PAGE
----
The benefits of Cancom's pioneering work are shared by Canada's aboriginals. The company donates satellite services to
five native radio stations and the Whitehorse uplink for Television Northern Canada, the world's first native satellite
In 1995 Cancom instituted a training and development internship for aboriginals interested in broadcasting or
telecommunications as a career. It allows three natives to spend 12 weeks a year at Cancom studying managerial or
technical aspects of the industry. Named in memory of Ross Charles, a Cancom Vice President of Ojibway descent, the
program is administered by Cancom in conjunction with the Canadian Native Arts Foundation and Television Northern
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Cancom introduced satellite services for businesses in 1986, changing the way commerce thinks about communications.
Those changes in attitude were accelerated when Cancom embraced digital technology.
No longer are truckers forced to rely on telephones to stay in touch with their bases. With Cancom Mobi1e, company
dispatchers can exchange messages with drivers inywhere in North America, and rack their progress on a computerized map.
Engines can be monitored and warning signs passed on by satellite for preventative action by head office dispatches,
helping to keep expensive rigs off intensive care hLoists.
Cancom uses Canadian satellites that also support Mobile-equipped U.S. trucks when they cross the border into Canada.
Canadian trucks travelling south enjoy seamless U.S. service on a reciprocal basis.
Cancom Data Networks integrates satellite and terrestrial services, including the new frame relay protocol, eliminating costly long-distance charges and making secure and rapid
exchange of information feasible even for small businesses. No longer is a private satellite network beyond the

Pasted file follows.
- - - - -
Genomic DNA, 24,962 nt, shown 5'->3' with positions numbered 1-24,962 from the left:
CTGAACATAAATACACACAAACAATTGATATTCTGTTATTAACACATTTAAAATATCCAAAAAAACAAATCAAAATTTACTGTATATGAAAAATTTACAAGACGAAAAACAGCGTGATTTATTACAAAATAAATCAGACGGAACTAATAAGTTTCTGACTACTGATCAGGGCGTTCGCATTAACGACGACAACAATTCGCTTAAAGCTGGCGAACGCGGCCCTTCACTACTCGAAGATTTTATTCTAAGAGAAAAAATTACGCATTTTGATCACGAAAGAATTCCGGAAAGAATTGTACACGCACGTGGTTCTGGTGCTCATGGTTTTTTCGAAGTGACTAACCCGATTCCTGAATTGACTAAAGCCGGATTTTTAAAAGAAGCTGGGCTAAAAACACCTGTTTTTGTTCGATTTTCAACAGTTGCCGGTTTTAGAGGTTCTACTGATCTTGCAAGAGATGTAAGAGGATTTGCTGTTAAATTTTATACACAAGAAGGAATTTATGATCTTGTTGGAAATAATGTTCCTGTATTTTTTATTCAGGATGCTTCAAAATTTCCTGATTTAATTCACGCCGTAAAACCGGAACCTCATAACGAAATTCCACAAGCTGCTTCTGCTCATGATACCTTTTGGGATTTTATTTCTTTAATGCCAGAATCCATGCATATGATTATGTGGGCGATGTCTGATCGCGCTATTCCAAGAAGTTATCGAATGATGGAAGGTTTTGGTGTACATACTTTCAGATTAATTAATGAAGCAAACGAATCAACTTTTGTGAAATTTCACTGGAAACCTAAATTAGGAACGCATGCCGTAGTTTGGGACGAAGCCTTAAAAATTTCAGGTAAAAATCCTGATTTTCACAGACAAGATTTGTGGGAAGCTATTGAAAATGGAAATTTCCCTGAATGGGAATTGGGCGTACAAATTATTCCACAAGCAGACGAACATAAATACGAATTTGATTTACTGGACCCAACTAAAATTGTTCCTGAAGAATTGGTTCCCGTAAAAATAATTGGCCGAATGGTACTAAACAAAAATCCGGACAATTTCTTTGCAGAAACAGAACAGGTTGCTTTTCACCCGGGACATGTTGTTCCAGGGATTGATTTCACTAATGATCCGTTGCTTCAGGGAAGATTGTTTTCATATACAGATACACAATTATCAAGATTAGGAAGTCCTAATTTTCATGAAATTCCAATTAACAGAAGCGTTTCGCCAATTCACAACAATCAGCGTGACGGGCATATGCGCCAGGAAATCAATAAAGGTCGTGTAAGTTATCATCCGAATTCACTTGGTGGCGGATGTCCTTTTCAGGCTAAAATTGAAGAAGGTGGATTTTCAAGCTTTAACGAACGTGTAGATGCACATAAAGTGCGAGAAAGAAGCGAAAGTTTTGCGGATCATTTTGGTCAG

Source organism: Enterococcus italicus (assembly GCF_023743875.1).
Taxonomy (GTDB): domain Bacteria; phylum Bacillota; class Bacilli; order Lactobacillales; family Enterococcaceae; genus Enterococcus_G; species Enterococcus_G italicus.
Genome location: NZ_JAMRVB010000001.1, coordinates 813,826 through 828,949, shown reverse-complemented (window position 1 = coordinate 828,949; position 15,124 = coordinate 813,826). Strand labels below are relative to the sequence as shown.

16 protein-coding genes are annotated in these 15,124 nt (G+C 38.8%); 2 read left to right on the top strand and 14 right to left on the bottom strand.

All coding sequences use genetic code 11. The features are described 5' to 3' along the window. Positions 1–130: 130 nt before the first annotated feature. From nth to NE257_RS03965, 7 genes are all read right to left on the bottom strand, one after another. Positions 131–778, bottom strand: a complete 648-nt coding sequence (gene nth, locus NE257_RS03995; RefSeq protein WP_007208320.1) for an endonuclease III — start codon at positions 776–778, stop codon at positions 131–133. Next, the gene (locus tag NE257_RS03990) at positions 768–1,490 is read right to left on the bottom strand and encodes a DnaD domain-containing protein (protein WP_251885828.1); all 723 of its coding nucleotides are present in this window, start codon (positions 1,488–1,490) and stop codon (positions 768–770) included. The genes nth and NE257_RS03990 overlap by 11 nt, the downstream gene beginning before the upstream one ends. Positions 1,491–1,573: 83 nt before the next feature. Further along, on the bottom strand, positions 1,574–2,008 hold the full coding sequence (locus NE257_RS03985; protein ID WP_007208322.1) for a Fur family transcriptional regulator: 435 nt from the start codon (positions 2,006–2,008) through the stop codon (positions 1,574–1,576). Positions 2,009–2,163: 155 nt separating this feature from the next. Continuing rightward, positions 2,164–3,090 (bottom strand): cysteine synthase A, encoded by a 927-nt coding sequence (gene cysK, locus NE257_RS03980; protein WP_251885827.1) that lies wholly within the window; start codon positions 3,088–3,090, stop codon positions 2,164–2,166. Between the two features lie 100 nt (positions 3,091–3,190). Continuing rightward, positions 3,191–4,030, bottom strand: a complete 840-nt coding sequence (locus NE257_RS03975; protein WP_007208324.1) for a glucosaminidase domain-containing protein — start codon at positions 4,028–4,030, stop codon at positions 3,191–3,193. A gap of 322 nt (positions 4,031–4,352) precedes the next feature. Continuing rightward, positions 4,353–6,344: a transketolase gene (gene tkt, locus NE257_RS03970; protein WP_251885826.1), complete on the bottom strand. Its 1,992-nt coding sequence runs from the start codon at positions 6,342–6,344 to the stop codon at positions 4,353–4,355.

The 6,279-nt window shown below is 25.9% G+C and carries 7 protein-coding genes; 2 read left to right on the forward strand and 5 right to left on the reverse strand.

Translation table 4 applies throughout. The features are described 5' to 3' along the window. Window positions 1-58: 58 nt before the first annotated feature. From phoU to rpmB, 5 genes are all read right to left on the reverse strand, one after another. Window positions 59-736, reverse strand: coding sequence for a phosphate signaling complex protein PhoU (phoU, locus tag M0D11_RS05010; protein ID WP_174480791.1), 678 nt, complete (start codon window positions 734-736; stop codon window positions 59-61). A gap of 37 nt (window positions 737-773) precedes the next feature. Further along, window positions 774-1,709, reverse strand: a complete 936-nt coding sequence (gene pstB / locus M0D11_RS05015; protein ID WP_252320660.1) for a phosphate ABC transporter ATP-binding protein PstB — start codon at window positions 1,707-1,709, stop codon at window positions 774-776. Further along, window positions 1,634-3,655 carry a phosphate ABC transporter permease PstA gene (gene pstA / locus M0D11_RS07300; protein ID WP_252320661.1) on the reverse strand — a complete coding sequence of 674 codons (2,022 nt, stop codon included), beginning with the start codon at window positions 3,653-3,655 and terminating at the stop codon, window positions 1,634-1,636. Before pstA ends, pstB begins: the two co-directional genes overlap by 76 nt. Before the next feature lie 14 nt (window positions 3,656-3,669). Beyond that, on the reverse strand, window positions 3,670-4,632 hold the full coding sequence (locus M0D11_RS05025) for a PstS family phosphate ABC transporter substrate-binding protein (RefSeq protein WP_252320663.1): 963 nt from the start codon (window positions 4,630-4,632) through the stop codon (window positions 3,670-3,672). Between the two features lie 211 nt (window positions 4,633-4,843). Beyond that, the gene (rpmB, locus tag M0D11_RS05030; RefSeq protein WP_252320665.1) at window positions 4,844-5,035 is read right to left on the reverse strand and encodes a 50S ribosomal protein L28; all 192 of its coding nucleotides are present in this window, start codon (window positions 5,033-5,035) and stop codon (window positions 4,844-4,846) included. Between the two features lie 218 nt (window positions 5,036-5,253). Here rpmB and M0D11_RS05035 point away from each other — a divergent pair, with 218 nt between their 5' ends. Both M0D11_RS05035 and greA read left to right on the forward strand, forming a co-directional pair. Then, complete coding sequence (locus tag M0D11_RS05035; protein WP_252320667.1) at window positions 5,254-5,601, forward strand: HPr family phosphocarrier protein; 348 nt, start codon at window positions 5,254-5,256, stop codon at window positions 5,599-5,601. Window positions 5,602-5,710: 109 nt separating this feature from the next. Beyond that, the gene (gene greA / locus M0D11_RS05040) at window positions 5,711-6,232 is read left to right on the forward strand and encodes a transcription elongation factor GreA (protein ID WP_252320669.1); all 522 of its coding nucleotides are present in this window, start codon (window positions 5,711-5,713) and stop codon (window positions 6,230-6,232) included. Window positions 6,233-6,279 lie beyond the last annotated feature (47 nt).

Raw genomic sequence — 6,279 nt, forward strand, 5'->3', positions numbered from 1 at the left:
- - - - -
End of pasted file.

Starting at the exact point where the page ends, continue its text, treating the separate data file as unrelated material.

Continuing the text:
financial grasp of small and medium size companies. Cancom has a shared-network service that even takes care of capital
Company leaders turn to Cancom Business Television to be seen as well as heard when conferring with employees at
different locations at one time. Hospitals use the satellite-based system to demonstrate surgical techniques to
physicians in other locations. In 1995 Cancom BTV introduced interactive distance learning, enabling groups anywhere in
North America to see and hear an instructor and to interact via voice and data.
The Cancom Master Control Centre in Mississauga provides around the clock monitoring and restoration service for all
business networks and cable clients.
|Five Founding Members and first President (1981): (from l.to r.) Charles Allard,
Stuart MacKay, Rolf Hougen (first chairman), Bob Short (first President), Raymond Peters, and Phillippe de Gaspé Beaubien.
From its roots at WHTV in Whitehorse, where station founder Rolf Hougen took the first step toward giving remote
communities satellite access to mainstream broadcast signals, Cancom has pushed back the frontiers of satellite-based
communication in Canada serving the people in both official languages. The story of this determined and resourceful
company is still unfolding.